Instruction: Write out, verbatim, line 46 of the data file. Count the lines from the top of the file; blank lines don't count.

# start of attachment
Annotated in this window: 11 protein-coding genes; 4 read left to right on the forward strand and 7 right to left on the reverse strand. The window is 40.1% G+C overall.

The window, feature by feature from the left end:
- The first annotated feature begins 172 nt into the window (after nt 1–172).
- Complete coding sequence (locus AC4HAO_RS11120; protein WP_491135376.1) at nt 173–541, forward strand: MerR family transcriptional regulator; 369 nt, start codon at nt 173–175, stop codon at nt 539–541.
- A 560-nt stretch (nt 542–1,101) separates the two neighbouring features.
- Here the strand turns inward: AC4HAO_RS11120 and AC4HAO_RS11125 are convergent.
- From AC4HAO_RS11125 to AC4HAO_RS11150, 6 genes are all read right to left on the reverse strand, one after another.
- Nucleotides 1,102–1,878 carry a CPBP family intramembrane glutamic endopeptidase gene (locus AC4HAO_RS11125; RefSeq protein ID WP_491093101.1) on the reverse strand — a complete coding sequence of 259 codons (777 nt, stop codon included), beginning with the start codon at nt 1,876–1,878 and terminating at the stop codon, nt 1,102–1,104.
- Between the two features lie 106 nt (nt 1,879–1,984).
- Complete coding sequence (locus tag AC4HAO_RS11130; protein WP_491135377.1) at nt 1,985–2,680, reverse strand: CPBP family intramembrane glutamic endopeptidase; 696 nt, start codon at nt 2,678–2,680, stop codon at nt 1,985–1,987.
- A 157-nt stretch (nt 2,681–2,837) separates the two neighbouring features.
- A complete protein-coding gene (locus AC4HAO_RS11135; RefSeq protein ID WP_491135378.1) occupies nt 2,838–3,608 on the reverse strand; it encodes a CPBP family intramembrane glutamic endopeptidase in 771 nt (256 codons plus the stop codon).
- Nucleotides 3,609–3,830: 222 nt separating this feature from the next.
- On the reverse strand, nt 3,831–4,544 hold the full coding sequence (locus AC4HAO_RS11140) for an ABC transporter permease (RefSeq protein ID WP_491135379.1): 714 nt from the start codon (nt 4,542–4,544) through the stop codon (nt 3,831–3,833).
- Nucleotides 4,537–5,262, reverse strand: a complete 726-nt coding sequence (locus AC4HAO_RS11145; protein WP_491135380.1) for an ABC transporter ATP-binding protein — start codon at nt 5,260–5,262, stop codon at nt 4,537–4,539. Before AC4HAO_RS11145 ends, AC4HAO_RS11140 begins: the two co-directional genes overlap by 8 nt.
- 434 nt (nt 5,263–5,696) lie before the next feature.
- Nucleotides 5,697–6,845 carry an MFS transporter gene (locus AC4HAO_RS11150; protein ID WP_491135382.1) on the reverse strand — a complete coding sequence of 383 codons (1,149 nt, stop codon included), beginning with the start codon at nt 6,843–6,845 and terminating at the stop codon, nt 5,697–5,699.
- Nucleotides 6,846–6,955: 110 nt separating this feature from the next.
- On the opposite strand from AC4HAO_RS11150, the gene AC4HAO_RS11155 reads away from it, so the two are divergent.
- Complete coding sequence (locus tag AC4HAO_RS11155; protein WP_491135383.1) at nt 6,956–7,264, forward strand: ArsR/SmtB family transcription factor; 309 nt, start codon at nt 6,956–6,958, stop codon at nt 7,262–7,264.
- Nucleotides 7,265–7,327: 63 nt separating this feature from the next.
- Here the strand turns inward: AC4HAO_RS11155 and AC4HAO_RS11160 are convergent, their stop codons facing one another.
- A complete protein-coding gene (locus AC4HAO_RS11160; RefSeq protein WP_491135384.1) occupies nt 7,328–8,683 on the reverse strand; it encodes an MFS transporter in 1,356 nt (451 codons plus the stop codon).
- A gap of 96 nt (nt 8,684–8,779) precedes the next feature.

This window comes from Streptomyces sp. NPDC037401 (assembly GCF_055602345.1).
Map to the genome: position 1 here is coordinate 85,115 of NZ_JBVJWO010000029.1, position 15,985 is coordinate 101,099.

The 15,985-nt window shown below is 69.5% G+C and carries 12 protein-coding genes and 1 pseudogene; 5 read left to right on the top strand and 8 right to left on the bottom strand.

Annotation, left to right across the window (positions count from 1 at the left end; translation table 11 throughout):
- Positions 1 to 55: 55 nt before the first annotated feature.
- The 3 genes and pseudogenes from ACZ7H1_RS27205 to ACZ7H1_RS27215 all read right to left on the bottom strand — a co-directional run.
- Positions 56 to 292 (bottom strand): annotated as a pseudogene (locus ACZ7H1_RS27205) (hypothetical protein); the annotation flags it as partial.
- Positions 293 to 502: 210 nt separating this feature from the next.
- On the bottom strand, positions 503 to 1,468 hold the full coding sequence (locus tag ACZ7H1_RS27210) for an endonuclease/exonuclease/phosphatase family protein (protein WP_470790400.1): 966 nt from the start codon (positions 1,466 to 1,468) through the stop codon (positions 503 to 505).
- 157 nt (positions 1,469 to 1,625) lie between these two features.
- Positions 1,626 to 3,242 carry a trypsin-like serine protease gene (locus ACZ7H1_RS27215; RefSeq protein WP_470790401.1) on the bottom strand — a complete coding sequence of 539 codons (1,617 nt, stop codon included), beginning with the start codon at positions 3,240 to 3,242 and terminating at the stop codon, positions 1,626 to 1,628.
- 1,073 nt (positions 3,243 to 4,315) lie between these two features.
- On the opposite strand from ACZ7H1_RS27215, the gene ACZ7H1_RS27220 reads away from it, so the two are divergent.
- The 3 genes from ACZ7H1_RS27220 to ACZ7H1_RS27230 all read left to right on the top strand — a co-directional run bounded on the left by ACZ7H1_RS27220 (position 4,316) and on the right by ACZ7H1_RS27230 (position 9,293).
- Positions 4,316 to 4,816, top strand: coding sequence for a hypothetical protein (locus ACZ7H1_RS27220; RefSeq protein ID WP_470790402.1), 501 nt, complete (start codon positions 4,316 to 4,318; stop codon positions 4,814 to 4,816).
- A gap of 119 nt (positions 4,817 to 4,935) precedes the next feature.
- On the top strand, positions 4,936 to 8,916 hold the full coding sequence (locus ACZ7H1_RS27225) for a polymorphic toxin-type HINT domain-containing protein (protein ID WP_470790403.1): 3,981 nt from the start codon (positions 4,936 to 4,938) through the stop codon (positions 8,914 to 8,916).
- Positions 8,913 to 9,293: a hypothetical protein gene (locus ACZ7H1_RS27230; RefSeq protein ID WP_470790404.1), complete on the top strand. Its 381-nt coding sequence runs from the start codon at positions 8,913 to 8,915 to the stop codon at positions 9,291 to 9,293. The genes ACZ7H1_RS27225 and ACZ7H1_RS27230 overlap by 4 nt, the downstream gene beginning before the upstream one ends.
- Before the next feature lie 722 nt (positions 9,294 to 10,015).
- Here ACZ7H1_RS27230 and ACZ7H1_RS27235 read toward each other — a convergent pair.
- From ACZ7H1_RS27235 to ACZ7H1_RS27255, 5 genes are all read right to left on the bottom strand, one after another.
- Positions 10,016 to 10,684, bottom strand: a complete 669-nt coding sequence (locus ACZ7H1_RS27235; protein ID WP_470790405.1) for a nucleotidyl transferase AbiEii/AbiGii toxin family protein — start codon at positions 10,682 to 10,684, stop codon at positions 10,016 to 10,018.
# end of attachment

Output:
- Positions 10,016 to 10,684, bottom strand: a complete 669-nt coding sequence (locus ACZ7H1_RS27235; protein ID WP_470790405.1) for a nucleotidyl transferase AbiEii/AbiGii toxin family protein — start codon at positions 10,682 to 10,684, stop codon at positions 10,016 to 10,018.